Valley 6-year-old had to spend 2 hours in hot bus with broken AC, mom says

On the hottest day ever recorded in Merced County, the temperature reached 115 degrees in Gustine Monday.

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Thursday, September 8, 2022
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A Merced County mother says her special-needs first grader sat on a school bus with no air conditioning for more than two hours on Tuesday.

MERCED COUNTY, Calif. (KFSN) -- A Merced County mother is worried for her child's well-being during this historic heatwave.

She says her special-needs first grader sat on a school bus with no air conditioning for more than two hours on Tuesday.

On the hottest day ever recorded in Merced County, the temperature reached 115 degrees in Gustine Monday. That's where Yolanda Camarena says her 6-year-old arrived home from a 2.5-hour bus ride without a working air conditioning unit.

"When I went to get him out of the bus his shirt was drenched. The bus driver's shirt was drenched," said Camarena. "There's no AC working. Most of the windows on the bus don't even lower down."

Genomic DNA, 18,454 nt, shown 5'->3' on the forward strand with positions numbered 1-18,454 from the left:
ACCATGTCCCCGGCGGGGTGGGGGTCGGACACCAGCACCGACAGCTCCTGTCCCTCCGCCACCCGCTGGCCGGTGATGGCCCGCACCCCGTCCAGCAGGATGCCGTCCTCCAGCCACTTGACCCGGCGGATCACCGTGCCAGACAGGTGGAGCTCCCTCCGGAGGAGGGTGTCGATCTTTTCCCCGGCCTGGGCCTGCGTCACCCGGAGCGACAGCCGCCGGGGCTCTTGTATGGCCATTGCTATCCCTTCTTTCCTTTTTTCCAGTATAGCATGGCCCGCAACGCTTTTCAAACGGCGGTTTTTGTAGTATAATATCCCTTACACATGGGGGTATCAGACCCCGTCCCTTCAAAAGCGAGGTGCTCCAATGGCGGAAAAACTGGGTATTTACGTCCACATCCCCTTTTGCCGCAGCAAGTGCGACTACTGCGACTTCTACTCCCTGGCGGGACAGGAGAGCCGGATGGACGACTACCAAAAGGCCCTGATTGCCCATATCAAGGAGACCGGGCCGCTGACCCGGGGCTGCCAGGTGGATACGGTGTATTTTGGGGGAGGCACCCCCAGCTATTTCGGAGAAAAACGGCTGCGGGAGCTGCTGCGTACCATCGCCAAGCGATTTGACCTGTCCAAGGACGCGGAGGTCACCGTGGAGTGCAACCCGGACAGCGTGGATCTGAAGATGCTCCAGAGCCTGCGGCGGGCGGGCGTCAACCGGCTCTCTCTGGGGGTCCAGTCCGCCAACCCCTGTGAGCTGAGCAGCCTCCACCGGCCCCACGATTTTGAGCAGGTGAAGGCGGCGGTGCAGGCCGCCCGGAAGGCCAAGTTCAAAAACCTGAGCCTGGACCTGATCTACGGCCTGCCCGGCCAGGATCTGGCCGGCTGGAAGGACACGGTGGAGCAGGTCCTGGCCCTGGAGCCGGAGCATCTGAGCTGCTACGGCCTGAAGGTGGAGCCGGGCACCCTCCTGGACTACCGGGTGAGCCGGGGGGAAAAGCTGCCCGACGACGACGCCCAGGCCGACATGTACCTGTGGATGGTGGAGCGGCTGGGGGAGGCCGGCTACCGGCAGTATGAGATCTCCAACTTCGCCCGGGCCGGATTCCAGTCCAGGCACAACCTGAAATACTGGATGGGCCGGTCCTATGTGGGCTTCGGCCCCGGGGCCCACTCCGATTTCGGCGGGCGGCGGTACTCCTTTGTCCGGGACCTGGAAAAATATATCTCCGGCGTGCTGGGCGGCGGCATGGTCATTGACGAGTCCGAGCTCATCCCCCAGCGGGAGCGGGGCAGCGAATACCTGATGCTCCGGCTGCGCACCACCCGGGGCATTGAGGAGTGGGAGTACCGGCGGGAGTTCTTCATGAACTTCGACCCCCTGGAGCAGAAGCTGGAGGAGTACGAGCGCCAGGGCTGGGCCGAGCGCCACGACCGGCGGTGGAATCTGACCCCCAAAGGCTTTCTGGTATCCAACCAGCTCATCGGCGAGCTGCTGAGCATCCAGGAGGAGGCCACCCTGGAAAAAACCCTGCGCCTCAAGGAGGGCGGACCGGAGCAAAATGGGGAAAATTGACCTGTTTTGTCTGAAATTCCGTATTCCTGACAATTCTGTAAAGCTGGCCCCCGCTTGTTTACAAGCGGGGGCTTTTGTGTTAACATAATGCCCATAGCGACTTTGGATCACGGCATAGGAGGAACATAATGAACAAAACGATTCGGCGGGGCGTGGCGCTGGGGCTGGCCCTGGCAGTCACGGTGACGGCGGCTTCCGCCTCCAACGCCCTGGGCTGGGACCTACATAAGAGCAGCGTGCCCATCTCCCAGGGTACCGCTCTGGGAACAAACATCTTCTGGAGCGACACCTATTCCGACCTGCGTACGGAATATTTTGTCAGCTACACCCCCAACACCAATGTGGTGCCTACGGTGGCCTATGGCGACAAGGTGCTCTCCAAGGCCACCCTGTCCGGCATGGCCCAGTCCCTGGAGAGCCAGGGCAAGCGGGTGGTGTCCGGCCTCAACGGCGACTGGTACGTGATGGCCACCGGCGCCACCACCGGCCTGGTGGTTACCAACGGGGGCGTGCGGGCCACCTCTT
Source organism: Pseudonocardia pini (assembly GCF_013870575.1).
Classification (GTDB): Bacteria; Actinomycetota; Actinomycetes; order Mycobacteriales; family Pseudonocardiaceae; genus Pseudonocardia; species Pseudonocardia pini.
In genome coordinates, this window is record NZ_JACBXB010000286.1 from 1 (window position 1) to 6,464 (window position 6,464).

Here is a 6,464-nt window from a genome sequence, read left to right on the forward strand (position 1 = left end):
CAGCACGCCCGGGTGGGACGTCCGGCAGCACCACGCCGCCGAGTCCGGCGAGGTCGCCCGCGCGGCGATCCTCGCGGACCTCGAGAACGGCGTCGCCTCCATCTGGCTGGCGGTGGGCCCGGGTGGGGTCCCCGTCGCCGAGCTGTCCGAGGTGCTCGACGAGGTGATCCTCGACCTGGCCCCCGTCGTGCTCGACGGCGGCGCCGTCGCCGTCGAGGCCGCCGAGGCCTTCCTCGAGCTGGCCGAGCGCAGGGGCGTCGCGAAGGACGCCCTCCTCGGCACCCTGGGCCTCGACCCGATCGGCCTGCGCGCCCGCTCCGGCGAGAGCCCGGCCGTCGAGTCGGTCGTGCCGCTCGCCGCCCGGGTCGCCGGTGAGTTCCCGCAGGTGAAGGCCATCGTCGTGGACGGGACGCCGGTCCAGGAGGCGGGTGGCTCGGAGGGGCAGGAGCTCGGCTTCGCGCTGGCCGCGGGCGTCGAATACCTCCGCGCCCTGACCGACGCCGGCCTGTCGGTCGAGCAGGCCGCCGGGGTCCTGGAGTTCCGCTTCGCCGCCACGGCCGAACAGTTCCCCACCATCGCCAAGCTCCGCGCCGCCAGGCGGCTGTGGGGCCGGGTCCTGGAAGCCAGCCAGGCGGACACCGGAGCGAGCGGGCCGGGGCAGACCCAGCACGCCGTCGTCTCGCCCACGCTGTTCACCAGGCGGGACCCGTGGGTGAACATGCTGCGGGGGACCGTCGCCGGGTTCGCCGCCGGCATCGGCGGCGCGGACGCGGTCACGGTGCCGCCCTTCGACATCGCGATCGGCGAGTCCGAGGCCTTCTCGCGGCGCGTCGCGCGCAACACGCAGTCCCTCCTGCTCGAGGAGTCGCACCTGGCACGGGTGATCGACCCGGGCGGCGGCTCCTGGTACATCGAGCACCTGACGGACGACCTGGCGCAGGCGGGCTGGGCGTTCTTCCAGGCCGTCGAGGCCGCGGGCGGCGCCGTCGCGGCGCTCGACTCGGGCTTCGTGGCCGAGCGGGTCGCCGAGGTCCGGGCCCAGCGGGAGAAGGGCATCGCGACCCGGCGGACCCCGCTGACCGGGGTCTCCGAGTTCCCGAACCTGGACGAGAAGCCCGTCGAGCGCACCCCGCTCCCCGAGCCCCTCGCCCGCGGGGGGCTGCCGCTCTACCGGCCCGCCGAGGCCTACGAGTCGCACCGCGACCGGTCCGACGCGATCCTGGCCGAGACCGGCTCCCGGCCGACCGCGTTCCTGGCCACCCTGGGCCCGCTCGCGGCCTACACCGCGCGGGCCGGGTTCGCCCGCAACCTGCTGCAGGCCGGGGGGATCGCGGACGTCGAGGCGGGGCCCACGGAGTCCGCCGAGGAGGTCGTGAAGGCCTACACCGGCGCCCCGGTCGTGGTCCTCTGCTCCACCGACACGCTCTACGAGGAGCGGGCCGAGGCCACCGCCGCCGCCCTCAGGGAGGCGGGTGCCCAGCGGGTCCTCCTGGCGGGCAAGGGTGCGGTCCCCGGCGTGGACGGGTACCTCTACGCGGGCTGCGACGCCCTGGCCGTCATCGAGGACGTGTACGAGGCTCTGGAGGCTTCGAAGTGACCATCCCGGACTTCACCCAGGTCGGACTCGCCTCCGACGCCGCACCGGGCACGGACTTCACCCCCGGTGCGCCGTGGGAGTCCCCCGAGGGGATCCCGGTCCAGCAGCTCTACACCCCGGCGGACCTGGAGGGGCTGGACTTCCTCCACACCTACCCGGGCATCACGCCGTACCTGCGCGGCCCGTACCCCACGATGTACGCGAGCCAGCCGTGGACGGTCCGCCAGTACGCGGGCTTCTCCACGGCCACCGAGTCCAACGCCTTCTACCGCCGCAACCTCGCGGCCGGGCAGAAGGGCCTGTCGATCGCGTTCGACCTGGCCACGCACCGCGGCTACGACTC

It was all even more alarming to Yolanda because her son has special needs that make it difficult for him to communicate during the ride to and from Volta Elementary in Los Banos.

"He is nonverbal and so that is one of my concerns. Two and half-hour ride," she said. "He can't even let them know that he is feeling sick or that he needs a drink of water."

The Merced County Office of Education contracts with company First Student to transport more than 800 kids on 57 buses--all enrolled in special learning programs.

A spokesperson with the Merced County Office of Education says the contract requires that all buses have AC on board. Tuesday the unit broke. The bus was taken back to the fleet yard to be repaired. A new one was deployed Wednesday.

But Yolanda says the AC on buses breaking down isn't uncommon. She claims it happens several times per month.

"They are always switching buses back and forth because they always break down at one time or another," she said. "We shouldn't be concerned whether or not our kids are making it to school safe."

MCOE says the logistics of drop-offs and pick-ups with children with special needs can be complex and often require the driver to turn the bus off altogether which stops the AC.

A statement was released that said in part: "Because of the stop-and-go nature of school busses and the care that students with special needs require, the doors open often to let students on or off and can create a difficult environment to keep cool."

Yolanda says she is not placing fault, she just wants a permanent solution.

"I don't want to wait for something to happen to one of the children in order for us to do something about this," she said.